Both- due to the patriarchy and how we raise our daughters', women doubt their worth tremendously. And when they do put themselves forward their ability is often dismissed due to gender discrimination. It’s a double-edged sword. To be a woman and to try and put yourself forward for something, you feel the need to perfectly fit requirements. We are brought up with the belief that we are perfect, or we are nothing. Whereas with men there is an assumption that they can make the brief fit around them, that the skills they have will give them the ability to succeed rather than a need to learn more. The number of women in positions of political power has rapidly been increasing which is great- however there is an issue essentially that men will not take women seriously. Not every man obviously, but a substantial proportion of men view women who hold strong views as hormonal, aggressive, bossy etc. A woman in power will always be called a ‘bitch’ by some for simply speaking like her male counterparts would.


4. How can we address the ever-increasing presence of rape culture and change attitudes towards the treatment of women?

I believe we need drastic change or else our attempts will continue to fall short. We need to teach from an early age consent and accountability- the focus should be on stopping assaulters from assaulting instead of putting blame onto the victims. Also, I believe we should desexualise women's bodies as they are often used as a commodity to sell perfume, cars etc. Our worth is so often tied to physical appearance and that should never be the case.  Eradicating language like ‘boys will be boys’ etc. which normalise cat-calling and inappropriate comments or actions, would make a huge change in transforming subtle, yet damaging views held my men in the lad culture that society often accepts. Additionally, avoiding using inappropriate language or terminology like ‘my love’ or ‘darling’ etc. that can often be seen as derogatory (particularly when the person is not known) can help to change the way women feel respected and treated fairly in their everyday lives.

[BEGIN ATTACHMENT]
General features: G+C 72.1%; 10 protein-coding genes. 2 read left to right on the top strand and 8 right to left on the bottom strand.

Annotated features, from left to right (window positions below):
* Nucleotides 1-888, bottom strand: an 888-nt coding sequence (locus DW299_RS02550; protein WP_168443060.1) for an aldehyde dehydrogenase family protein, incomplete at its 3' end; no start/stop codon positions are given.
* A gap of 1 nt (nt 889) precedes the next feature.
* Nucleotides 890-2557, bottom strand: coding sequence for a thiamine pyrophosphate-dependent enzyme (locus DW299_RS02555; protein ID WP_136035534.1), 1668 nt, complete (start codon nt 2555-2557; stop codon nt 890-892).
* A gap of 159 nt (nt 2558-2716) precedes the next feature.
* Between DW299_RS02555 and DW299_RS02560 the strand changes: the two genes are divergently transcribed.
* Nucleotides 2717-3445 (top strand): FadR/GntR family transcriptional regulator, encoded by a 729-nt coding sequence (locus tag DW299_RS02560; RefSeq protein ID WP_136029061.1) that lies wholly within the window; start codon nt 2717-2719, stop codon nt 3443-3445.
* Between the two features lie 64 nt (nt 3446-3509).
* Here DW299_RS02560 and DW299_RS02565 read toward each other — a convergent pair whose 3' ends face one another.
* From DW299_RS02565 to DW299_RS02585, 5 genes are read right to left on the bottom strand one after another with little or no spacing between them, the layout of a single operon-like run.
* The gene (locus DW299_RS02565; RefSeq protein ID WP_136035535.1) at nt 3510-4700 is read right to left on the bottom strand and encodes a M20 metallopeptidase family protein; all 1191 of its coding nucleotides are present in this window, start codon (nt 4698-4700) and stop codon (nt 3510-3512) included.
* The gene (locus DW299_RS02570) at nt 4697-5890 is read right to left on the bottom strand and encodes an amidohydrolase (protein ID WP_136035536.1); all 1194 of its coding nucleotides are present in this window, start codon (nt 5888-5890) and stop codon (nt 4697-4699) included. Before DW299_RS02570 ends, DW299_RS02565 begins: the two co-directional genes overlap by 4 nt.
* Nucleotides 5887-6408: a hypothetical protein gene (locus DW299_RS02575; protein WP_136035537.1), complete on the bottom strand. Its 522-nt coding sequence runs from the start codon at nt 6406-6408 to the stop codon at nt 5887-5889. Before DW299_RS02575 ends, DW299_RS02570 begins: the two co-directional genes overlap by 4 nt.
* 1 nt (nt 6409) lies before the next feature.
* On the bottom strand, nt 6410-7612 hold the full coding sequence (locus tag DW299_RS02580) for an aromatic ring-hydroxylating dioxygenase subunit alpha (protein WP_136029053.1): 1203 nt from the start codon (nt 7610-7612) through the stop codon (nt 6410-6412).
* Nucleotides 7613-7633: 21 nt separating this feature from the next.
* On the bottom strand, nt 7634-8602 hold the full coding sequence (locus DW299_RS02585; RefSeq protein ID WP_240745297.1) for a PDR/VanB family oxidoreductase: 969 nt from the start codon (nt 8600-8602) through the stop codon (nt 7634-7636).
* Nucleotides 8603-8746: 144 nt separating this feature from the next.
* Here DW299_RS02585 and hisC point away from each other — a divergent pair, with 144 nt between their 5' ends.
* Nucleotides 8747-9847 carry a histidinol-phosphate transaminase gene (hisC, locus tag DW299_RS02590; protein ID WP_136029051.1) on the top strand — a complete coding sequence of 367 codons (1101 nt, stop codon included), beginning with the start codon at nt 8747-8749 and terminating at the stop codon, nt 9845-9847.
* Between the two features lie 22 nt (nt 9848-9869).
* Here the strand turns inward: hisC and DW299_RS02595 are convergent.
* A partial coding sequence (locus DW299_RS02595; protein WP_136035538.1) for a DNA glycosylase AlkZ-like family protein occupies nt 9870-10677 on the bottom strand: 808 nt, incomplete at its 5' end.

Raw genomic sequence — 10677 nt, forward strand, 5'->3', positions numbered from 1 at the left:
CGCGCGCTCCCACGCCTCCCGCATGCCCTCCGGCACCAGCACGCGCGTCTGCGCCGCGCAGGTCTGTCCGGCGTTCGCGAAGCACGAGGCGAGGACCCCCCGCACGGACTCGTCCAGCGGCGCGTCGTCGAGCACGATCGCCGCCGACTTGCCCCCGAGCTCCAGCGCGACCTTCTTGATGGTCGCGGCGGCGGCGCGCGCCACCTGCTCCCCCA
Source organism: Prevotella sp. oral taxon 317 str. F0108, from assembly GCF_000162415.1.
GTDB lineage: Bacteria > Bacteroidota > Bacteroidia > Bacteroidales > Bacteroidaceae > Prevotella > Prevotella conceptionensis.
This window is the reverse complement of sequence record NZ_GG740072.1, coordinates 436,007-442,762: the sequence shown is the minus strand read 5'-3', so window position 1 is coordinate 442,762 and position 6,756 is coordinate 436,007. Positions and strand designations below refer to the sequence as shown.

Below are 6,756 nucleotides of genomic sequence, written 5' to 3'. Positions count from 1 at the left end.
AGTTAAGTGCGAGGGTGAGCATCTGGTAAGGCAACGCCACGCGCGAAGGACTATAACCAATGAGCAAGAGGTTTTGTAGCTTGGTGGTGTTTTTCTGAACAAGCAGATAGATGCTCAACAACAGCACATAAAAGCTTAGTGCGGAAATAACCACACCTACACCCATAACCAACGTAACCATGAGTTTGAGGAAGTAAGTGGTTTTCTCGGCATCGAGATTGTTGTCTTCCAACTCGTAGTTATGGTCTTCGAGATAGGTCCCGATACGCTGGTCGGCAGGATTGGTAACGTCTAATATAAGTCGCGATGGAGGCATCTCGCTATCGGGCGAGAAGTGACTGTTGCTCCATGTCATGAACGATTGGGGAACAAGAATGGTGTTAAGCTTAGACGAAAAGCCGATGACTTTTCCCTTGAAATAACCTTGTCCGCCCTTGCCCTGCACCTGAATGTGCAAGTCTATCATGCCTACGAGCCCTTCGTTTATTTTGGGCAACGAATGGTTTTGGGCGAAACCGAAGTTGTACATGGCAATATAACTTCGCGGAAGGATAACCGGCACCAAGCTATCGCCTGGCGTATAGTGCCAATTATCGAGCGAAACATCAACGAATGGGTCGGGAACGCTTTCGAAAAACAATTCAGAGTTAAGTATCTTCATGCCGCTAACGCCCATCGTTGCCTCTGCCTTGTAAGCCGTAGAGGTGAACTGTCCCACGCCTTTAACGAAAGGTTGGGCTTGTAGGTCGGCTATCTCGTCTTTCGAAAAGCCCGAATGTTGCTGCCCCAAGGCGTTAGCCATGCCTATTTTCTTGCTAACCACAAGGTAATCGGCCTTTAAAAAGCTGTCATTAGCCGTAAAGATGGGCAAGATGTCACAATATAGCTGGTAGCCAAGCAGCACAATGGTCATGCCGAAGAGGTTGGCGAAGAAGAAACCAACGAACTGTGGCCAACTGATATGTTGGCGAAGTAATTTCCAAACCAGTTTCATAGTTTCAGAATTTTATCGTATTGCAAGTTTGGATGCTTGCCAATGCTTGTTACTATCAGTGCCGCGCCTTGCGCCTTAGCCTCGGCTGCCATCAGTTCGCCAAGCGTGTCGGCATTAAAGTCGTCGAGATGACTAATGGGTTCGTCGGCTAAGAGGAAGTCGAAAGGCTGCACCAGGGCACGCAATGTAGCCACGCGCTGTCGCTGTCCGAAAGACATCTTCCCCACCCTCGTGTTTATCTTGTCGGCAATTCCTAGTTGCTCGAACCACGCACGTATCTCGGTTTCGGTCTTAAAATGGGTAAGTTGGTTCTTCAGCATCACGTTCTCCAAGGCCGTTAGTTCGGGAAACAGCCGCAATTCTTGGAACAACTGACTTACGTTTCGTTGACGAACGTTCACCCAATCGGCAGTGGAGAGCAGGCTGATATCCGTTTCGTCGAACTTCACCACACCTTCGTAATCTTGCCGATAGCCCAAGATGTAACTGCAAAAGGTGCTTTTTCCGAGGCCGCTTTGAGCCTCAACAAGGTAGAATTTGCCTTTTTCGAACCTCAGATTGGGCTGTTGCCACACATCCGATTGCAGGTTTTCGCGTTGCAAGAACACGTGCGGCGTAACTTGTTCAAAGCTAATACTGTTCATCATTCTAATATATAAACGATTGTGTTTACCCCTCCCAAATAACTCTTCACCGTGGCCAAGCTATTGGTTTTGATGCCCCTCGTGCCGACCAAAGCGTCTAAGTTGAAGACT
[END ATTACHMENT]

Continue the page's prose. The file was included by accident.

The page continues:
5. Who has the power to make changes to creating a fairer, more equal society where women feel safe and empowered?

Men. Until men change their actions and how they treat us, we will get nowhere without them on board as many influential figures with the ability to make these changes are men and until they are willing to sacrifice levels of male sacrifice, we cannot make the changes required to ensure gender equality happens. We also all have a role to play and can help to hold those to account in positions of power when rape prosecution rates are at 1.6% and we have a PM who has made derogatory comments about his female colleagues, like “pat her on the bum and send her on her way.” We must push for real leadership on tackling the inequality and hold leaders to account to ensure the right steps are being taken.


6. If there was one thing you could tell our readers in their role in achieving gender equality, what would you say to them?

Be alert to these issues. If you can call out casual, and extreme cases of sexism- but please don’t put yourself in danger. And honestly just support the women in your life, give genuine compliments and praise successes- make them know their value!


To read more about how you can play your part, click the link below: